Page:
Ancient Egyptian leaders took an oath of office with their right hand on an onion.
As early as the building of the Pyramids, the onion was a part of the basic rations for sailors because it helped to prevent scurvy during long voyages without fresh foods. Army quartermasters valued it for the same reasons.
In ancient Egypt, the onion symbolized eternity because of its circle-within-a-circle structure. Paintings of onions appear on the inner walls of the pyramids and in the tombs of both the Old Kingdom and the New Kingdom.
The onion is mentioned as an Egyptian funeral offering and is depicted on the banquet tables of the great feasts. Frequently, a priest is pictured holding onions in his hand or covering an altar with a bundle of their leaves or roots.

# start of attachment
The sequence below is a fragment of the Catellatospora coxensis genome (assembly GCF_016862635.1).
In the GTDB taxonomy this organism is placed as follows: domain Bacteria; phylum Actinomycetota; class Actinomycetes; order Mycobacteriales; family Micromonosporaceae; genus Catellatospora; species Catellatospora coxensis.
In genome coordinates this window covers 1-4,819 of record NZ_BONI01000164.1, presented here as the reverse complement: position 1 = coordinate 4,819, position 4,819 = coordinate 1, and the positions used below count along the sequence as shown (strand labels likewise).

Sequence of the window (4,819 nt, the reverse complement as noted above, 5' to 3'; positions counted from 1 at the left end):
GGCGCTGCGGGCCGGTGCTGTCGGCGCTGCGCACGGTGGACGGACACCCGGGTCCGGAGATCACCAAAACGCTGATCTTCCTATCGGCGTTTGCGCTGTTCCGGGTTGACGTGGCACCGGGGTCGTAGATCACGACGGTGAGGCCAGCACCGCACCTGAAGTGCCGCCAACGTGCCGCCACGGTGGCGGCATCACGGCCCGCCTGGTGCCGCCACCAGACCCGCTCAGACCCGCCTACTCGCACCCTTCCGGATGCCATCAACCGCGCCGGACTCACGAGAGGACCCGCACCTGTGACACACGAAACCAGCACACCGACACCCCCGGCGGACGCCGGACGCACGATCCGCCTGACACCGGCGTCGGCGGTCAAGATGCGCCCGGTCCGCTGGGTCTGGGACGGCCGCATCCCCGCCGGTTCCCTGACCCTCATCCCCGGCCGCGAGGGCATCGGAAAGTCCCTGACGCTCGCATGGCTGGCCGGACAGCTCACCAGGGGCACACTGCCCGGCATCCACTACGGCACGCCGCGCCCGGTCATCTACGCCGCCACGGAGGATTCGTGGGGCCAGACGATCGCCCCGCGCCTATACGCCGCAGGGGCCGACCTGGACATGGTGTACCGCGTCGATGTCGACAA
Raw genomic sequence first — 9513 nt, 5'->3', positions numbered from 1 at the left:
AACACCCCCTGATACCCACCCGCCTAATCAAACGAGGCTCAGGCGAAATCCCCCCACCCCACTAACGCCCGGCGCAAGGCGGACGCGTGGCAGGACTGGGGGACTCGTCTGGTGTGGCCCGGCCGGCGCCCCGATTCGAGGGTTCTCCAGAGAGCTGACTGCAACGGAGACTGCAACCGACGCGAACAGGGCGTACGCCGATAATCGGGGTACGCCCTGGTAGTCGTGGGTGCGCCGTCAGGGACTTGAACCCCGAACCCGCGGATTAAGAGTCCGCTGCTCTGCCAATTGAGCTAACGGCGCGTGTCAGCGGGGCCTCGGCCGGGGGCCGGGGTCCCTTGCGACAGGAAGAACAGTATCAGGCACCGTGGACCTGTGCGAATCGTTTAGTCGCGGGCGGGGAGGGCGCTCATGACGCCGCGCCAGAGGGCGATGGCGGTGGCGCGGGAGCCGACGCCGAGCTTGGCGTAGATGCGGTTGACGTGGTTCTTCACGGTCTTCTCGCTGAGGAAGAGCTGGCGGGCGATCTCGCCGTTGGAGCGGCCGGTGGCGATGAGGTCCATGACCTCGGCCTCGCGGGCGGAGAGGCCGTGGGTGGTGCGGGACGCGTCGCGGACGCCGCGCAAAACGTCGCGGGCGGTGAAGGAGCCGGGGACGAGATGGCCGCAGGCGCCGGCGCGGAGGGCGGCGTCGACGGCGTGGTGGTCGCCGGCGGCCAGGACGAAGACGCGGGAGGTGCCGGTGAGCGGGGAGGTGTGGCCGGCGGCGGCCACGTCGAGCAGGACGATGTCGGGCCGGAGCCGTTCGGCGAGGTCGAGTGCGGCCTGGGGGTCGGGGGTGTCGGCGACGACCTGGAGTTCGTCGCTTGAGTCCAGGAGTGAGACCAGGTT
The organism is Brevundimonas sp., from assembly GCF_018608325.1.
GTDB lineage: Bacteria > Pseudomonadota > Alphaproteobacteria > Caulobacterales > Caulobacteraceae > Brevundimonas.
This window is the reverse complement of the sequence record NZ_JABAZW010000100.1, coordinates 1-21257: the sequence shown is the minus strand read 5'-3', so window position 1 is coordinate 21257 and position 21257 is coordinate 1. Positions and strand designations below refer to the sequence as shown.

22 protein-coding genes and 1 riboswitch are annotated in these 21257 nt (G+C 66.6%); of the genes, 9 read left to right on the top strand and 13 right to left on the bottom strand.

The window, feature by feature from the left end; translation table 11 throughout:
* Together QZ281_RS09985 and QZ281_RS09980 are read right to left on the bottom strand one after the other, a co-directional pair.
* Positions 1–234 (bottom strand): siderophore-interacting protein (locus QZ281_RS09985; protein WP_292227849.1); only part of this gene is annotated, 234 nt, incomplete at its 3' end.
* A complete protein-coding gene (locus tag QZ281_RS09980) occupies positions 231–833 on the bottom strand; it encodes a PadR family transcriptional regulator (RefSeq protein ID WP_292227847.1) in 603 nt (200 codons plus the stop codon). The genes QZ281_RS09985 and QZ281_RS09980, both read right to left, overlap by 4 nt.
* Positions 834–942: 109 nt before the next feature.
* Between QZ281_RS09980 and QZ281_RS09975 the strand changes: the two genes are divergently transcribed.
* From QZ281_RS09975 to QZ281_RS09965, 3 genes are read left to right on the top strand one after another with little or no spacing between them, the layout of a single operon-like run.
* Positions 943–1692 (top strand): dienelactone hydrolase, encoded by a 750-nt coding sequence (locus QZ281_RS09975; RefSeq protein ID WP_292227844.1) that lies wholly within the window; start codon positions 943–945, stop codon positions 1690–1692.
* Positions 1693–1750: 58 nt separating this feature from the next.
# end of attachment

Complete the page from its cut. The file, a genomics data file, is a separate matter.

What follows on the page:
During their desert sojourn, the ancient Hebrews wept for the lack of the onions they became accustomed to eating in Egypt. In Numbers 11:5, the children of Israel lament the meager desert diet enforced by the Exodus: “We remember the fish, which we did eat in Egypt freely, the cucumbers and the melons and the leeks and the onions and the garlic.”
Greeks, Romans and Onions
The onion was an essential part of the diet of the Greeks and the Phoenicians.
The Greeks used onions to fortify athletes for the Olympic Games. Before competition, athletes would consume pounds of onions, drink onion juice and rub onions on their bodies.
By the first century A.D. many varieties of onion were known: long, round, red, yellow, white, both strong and mild types.
The Romans were passionately fond of onions, which they pickled in honey and vinegar. Because one of its virtues was to stimulate thirst, the Romans ate onions throughout the meal.